On May 26, 2021, OSPE hosted a panel discussion on the Need for Qualifications-Based Selection (QBS) in Ontario. The purpose of the event was to introduce the audience to the processes, mechanisms, benefits and challenges associated with QBS.
OSPE CEO Sandro Perruzza moderated the panel discussion, outlining OSPE’s recent advocacy work on behalf of engineers that QBS should become a best practice in Ontario, as procurement agencies will use QBS to select engineering firms based on their credentials, previous performance, and availability to do a project over low-fee bidding structures. Further, QBS protects the public interest over the life cycle of the project, including design, construction, operations, maintenance, and eventual upgrading or decommissioning. This best practice has been mandated by law in the United States since the 1970s (The Brooks Act), and more recently, in the city of Calgary and the province of Quebec. Unfortunately, QBS is not yet a common practice in Ontario.
Featured panelists included:
- Erin Bird, P.Eng., Leader, Corporate Capital Project Strategies, Corporate Analytics & Innovation, Deputy City Manager’s Officer
- John D. Gamble, CET, P.Eng., President and Chief Executive Officer, Association of Consulting Engineering Companies Canada (ACEC)
- Derek Gilboe, P.Eng., Managing Director, Lokimox, representing the National Society of Professional Engineers
- Ken Kozakewich, P.Eng., MBA, Chief Executive Officer & Registrar, Consulting Engineers of Alberta
Limitations associated with price-based competition
“Currently in the industry, price-based competition is commonplace,” John D. Gamble, CET, P.Eng., said. “When bidders get more points for providing a lower price, they are not fully interpreting the scope of the work” Ken Kozakewich, P.Eng., further explained that the price could potentially take a dominant role, leading to a lack of evaluation on technical components and previous experiences. From Kozakewich’s experience in a price-based competition: “firms would give you the minimal acceptable scope, minimal standards, and a minimal number of assigned staff, leading to unacceptable risk.” Consequently, the references of proposals are not appropriately defined during the initial stage. The lack of definition creates overruns, claims, scope changes, and spending extra time and capital on projects. All of which further causes a lack of quality and innovation. Therefore, there is an emerging need to find long-term solutions in construction, operation, and maintenance by incorporating a proper selection of consultants.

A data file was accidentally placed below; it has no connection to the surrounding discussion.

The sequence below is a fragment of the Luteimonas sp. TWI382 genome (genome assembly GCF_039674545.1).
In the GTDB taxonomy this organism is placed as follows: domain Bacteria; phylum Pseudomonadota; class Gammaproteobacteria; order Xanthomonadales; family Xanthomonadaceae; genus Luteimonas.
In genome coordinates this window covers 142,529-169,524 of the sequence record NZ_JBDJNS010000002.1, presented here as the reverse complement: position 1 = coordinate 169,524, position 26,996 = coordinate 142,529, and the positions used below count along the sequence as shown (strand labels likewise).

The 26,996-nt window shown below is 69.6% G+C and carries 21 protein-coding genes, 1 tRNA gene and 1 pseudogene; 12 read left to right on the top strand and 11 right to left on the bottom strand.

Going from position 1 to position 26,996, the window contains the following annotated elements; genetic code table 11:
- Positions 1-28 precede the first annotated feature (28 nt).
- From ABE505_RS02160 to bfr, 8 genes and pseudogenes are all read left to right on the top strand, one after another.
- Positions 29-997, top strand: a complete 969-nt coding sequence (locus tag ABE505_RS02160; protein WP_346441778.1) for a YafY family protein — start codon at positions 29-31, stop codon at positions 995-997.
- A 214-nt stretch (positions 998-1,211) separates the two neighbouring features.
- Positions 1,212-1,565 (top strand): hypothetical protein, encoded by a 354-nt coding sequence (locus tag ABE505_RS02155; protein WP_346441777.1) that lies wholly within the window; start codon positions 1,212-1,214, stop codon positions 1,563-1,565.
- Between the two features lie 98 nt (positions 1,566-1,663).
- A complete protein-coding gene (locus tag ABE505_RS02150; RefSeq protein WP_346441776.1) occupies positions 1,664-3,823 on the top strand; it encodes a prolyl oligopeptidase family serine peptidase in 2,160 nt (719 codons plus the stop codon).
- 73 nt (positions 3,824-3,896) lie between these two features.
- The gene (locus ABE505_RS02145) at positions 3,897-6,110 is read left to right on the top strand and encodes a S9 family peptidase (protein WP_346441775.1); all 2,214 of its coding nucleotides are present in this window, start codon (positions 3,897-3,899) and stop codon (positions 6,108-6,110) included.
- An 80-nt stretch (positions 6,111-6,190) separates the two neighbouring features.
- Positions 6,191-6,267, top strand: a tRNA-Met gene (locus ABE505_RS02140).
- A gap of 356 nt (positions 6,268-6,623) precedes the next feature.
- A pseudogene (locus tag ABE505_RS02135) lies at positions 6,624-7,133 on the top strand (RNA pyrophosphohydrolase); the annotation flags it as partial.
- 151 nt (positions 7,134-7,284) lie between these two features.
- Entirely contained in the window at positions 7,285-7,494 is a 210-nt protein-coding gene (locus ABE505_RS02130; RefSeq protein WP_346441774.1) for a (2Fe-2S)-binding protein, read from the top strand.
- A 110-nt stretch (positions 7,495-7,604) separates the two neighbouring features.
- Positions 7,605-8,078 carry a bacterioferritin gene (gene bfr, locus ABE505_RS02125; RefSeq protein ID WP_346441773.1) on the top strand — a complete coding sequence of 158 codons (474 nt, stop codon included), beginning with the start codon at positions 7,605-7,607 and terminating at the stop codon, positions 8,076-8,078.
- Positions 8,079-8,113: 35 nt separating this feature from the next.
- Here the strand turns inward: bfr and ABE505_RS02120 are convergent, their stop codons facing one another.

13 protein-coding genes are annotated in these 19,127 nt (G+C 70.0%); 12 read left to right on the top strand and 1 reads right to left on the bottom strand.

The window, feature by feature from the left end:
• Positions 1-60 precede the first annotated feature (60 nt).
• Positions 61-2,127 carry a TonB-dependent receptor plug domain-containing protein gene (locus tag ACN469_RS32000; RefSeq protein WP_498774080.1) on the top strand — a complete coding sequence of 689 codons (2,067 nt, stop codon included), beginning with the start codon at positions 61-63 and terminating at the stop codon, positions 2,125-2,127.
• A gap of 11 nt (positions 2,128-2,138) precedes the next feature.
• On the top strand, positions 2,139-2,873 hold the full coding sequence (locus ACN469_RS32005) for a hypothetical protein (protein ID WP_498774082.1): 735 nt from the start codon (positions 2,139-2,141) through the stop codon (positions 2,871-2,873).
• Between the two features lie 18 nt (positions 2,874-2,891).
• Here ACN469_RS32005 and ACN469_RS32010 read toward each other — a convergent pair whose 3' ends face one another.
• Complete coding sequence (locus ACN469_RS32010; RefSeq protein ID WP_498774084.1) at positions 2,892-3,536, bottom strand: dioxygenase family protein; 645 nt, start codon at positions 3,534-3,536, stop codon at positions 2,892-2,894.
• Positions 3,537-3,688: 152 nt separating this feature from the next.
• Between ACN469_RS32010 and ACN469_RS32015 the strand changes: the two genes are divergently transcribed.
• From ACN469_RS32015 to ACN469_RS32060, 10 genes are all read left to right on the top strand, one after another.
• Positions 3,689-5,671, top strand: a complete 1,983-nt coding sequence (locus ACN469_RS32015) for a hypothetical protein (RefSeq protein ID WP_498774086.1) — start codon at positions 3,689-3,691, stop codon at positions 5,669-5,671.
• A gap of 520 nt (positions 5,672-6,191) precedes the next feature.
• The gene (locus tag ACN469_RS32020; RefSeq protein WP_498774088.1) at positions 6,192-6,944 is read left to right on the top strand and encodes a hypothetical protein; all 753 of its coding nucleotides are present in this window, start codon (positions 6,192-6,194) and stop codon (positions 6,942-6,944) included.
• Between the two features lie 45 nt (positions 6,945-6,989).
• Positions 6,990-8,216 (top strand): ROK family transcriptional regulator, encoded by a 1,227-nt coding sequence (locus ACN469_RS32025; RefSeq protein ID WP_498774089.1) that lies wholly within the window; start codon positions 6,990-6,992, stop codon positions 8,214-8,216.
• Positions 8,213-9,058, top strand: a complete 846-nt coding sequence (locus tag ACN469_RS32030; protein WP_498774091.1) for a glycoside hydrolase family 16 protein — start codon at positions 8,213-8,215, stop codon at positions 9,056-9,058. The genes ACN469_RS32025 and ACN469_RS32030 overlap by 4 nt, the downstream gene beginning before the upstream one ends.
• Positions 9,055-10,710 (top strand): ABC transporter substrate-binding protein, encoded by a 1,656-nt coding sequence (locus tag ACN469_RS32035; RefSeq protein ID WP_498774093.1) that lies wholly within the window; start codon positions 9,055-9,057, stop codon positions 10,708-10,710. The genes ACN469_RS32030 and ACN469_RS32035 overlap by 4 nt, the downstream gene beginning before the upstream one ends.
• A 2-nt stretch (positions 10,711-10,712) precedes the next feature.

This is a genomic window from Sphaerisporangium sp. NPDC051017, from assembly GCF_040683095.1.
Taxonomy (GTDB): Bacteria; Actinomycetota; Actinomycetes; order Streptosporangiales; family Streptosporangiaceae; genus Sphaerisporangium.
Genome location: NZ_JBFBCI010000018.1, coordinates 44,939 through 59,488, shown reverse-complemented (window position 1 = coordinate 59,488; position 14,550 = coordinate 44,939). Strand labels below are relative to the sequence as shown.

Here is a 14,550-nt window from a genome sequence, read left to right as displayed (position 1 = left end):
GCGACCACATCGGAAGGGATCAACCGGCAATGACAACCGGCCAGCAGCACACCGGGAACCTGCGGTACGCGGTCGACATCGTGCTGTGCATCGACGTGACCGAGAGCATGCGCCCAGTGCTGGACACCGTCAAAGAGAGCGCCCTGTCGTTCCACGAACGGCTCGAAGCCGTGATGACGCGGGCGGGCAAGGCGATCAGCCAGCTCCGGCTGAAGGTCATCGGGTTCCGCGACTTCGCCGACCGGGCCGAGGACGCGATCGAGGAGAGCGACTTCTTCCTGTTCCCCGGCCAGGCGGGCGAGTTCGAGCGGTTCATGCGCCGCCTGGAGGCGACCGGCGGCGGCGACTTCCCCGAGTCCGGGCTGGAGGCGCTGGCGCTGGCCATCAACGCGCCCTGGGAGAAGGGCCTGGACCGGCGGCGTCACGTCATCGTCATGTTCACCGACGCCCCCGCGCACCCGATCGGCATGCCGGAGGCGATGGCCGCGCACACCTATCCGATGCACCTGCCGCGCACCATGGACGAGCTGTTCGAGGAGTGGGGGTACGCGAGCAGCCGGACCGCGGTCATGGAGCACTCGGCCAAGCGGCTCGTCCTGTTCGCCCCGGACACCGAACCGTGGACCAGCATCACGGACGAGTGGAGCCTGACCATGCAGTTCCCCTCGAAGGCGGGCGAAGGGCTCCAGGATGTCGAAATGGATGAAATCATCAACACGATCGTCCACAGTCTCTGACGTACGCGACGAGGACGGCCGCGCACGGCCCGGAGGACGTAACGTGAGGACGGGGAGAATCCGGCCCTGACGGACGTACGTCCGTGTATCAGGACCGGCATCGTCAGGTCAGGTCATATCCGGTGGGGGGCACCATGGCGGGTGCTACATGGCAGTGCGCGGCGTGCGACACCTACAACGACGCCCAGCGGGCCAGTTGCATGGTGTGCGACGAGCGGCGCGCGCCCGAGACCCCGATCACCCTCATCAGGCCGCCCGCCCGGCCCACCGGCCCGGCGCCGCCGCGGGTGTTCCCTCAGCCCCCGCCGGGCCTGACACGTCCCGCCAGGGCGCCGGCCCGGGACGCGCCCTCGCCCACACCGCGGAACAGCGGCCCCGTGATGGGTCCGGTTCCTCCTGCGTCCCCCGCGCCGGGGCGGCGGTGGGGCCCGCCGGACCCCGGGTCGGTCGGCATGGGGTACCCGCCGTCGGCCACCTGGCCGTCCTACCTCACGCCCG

Another issue on the price-based selection market is that the industries do not like to “show their hands,” since they only want to be qualified solely for the proposal according to what the owner asked for. When it comes to the next stage, the industry could potentially withdraw due to the mismatching in the initial scope. Further, some firms face additional risks associated with lower pricing, further scope changes, and loss of collaborative work with clients on the best solution.
QBS procurement overview and benefits
John Gamble, P.Eng., emphasized that QBS is about “focusing on the best possible outcome with the resources available.” In contrast to price-based competition, QBS brings the counsellor and owner to a mutual understanding of a complete picture of public interest centered on timely delivery, fiscal responsibility, quality and innovation. The focus should be on leveraging investments for better outcomes, on the counter side of spending minimal amounts of capital.
The process typically involves six steps:
- Identifying the needs of the owners. Owners indicate the baseline of the requirements, experiences and skills needed, along with the outcome and general expectations.
- Obtaining expressions of interest from the bidders to shortlist and filter the viable candidates
- Conducting an interview with the shortlisted bidders to further test and understand their alliance with the qualifications, culture and vision
- Selecting the preferred candidate through an internal discussion
- Holding a discussion of terms, including a budget, and timeline with the preferred candidate
- If the discussion fails, contact the next ranked candidate until a mutual understanding of the requirements and scope become well understood
Gamble also believes that the key is “making fees match the project outcome and expectations.” He also provided quantitative evidence that 70% of cost escalation was reduced and 93% of clients expressed higher satisfaction with consultants selected using QBS. Even though the initial consulting could sometimes be more costly, the long-term saving will be much higher with better, predictable outcomes. QBS also helps the client understand their projects since it selects a reasonable and qualified person to interpret the Request for Proposal (RFP) and discuss the actual needs to minimize the probability of missed opportunity. Erin Bird, P.Eng., further emphasized the importance of allocating adequate capital on hiring a consultant partner and developing innovative designing ideas since the expertise in such stages is essential in determining the scope and reaching the desired goal on such a project. Plus, the cost of consulting and designing is also significantly lower than the operational and capital costs. Therefore, there is no reason to save a dime and risk the considerable assets of the project.
QBS practices in US legislation: The Brooks Act